One very powerful army that was very strong in the movement phase was the Orks Speed Freakz, an army introduced in codex Armageddon along with Black Templars. At the time Speed Freakz had lots of special rules for movement and their transports which gave them significant advantages versus other armies. The trick to beating Speed Freakz was focused fire on their transports… Destroy all their Trukkz and they quickly withered.
Version 3.5 & 4th Edition Movement
Something very interesting occurred at the end of 3rd edition… GW released a set of primer rules commonly referred to as version 3.5 to help players make the transition into 4th edition. This was very helpful for everyone and I wish GW would still do so – oh well. Prior to the release of version 3.5 GW also released a new set of rules for vehicles in a White Dwarf article explaining in much more detail how transports work. No longer for example could Devastators fire out of their razorbacks. This was huge and nerfed some of the stronger assault based armies such as Eldar (e.g., Banshees) as you had to disembark from specific points along the transport hull… Eldar transports have their exit points in the rear so they lost valuable distance which hindered their assault range without exposing the rear armor of the vehicle.
The move from 3rd edition to 4th edition was basically a refinement of the game. To me the biggest change was you could no longer assault out of moving closed topped vehicles without an assault ramp. Also embarked units caught inside a destroyed transport were pinned for the next turn (Entanglement). Transports became burning metal bawkes of death and were immediately eschewed by competitive players. Again the game was still based mainly upon victory points so static gun line armies grew even more powerful… Roll lots of dice to shoot and don’t move unless absolutely necessary. Two armies though that got around this were Necrons (Veil of Darkness plus teleporting robots through Monoliths and Destroyers) and the Space Wolf 13th Company which could also use a rule very similar to the Veil of Darkness, raging Wulfen, large packs of Fenrisian wolves that moved like calvary and the introduction of scouting bikers.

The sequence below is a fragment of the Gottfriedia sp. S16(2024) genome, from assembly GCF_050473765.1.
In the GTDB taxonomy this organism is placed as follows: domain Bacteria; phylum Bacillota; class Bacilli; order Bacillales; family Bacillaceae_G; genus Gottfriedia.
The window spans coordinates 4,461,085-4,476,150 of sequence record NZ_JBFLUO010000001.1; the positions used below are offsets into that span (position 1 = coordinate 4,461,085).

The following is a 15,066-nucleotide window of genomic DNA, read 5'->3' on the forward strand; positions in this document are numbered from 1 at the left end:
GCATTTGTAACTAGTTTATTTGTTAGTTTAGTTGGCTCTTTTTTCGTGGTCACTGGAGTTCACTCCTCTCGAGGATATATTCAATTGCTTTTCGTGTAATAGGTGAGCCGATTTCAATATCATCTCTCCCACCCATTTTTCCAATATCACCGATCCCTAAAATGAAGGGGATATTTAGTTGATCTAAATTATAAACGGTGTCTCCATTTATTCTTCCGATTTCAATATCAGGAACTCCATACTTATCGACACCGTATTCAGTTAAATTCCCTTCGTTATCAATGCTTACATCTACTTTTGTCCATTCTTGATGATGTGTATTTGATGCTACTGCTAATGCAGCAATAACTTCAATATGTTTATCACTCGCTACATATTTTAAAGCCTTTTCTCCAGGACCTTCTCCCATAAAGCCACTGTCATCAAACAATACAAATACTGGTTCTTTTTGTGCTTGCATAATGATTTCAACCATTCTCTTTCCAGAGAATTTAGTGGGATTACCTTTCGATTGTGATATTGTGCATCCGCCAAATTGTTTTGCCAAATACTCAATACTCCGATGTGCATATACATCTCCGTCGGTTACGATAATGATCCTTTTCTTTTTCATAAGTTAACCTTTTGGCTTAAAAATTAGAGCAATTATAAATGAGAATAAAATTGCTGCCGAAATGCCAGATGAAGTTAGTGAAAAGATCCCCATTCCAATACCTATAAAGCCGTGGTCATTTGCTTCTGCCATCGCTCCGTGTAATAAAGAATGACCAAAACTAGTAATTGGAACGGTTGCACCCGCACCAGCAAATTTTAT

I started to play Blood Angels at this time as a challenge to myself because it was then said they had become defunct with the loss of Rhino rush… No more first turn assaults pounding on an enemy Land Raider with a S9 power fist. I adopted the use of jump infantry coupled with drop pods… I played hundreds of games with this army over the course of 4th edition and only lost four games – I remember every one of those losses as well which included Dark Eldar, Speed Freakz and the ever ubiquitous Eldar.
Armies I played in 4th edition such as Blood Angels and the 13th Company were very strong in the movement phase with no real reliance on transports. Drop pods as a model were introduced in the 4th edition Space Marine codex and dominated the game for awhile until players finally figured out how to effectively counter them.
A very strong mobile army that relied upon transports in 4th edition was Eldar with their unkillable Falcons. It was kind of crazy to say the least and to me was on the same scale currently as Grey Knights in terms of completely utter brokenness. Of course Eldar took a big hit from the nerf bat in 5th edition – GW gives then takes it back again eventually. Probably one day if Matt Ward can hang around long enough he will be writing genuflecting articles for White Dwarf while the new kids on the block reinvent the game… With his crazy retconned fluff I don’t see him writing any novels for the Black Library. 😉
5th Edition Movement
5th edition as opposed to 4th edition was a major overhaul of the game – most everyone who now plays should obviously be very familiar with this edition. Cheap lightly armored transports are tough to destroy with ample cover across the table. MSU came back again with an utter vengeance Hell bent for black leather !! There’s not much to say at this point because we are all familiar – anyone wanting to get into the game should just wait a couple weeks. Of course movement is very important now to take or contest objectives plus the Run was introduced which speeds up all infantry based units… You’ve got to have some mobility to be competitive – thats just the way it is at this point in time.